It's one thing telling the world you are My Chemical Romance's biggest fan, or you fancy Pete Wentz. It's quite another to pour your heart out to all and sundry, with very personal information thrown into the mix that can potentially expose you as an easy prey. If you feel the urge to write, gals (or guys!), it may be best to keep a good old-fashioned paper diary with a lock, for those very private confidences. And remember those deleted webpages can still come up on searches long after having been deleted at source. Next time think twice before getting carried away on the keyboard.

Adults too may be guilty of too much information free-for-all. I personally know someone who uses and abuses social media platforms, and if that wasn't enough she also has her own personal website (with professional career to date - including CV, hobbies, friendships, fave things, little quirks, social diary etc.). This sort of self-promoting fan-club combo is scary. I'd be inclined to believe that this over-exposure may indicate a sign of insecurity and a need for self-justification and acceptance. Too much exposure exposes you to vulnerability, jealousy, envy and is a safety risk as it opens a Pandora's box of issues that may well be more than you asked for, jeopardise your privacy and overwhelm you. I'm not warning against talking to your heart's content (I'm doing it right now!), but make sure that personal information is kept to the strictest minimum. Better safe than sorry...


Social Media Charts from Avi Savar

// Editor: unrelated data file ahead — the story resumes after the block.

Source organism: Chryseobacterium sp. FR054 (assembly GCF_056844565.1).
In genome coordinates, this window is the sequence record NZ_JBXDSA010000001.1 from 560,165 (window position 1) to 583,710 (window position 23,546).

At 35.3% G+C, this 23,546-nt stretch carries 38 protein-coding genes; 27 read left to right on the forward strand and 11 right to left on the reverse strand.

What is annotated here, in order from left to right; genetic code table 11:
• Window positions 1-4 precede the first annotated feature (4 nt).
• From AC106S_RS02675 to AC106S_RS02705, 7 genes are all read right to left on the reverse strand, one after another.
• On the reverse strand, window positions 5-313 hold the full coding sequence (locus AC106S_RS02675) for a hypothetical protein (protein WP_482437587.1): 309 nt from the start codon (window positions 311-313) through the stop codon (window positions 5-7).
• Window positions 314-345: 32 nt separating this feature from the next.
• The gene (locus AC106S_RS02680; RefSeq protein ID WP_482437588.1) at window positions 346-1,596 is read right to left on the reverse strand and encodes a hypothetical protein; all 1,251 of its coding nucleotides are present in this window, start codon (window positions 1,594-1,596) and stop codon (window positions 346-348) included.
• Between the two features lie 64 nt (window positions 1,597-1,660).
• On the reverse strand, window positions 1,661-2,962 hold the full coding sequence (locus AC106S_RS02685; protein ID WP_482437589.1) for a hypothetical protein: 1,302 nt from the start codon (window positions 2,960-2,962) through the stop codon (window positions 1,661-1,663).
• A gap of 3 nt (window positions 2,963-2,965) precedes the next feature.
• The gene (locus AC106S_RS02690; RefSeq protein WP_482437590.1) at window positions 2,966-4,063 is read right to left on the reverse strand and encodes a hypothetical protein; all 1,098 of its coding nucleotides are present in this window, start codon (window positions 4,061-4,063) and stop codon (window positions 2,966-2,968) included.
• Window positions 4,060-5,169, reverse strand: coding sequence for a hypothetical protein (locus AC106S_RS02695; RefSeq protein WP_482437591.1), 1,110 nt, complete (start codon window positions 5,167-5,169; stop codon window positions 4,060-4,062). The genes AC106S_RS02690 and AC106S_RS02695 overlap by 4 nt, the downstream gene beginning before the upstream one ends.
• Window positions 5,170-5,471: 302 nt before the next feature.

Certain snippets of information are best kept under wraps, like your date of birth, bank details (D'oh!), financial status, trade secrets, business disclosures, marital and extra-marital exposés, detailed social diary, slander and malicious gossip. If washing their dirty laundry in public was damaging to Britney Spears, Amy Winehouse, Katie Price, Kerry Katona and others in the media spotlight despite their PR team working remarkably well to salvage their reputations, think of what this would do to the rest of us, albeit not in the public eye in the same way, yet unable to afford the expertise of a PR or legal team close-by. Prevention is better than cure. Let's remain reasonable when unleashed on the web and teased by the temptation to throw caution to the wind, and let's do ourselves a big favour by being protective of our privacy. In doing just that we will save face and keep both mystique and respect as intact as could be.

Phew, what a journey this has been and we've almost been through an identity crisis in the process! We are now hopefully ready to approach social media platforms less light-heartedly and more safely. Just remember: your favourite online search engine may help you be nosey enough to unravel things you didn't know about yourself, and find out about present or past friends and relatives. Keep a blog and even start writing another. Go on The Social Network and wherever tickles your fancy. It's all meant to be fun, we're told, although as we have demonstrated, it might not necessarily be good fun once we dig deeper, so play your cards right and be your best PR team. Information control equals damage limitation.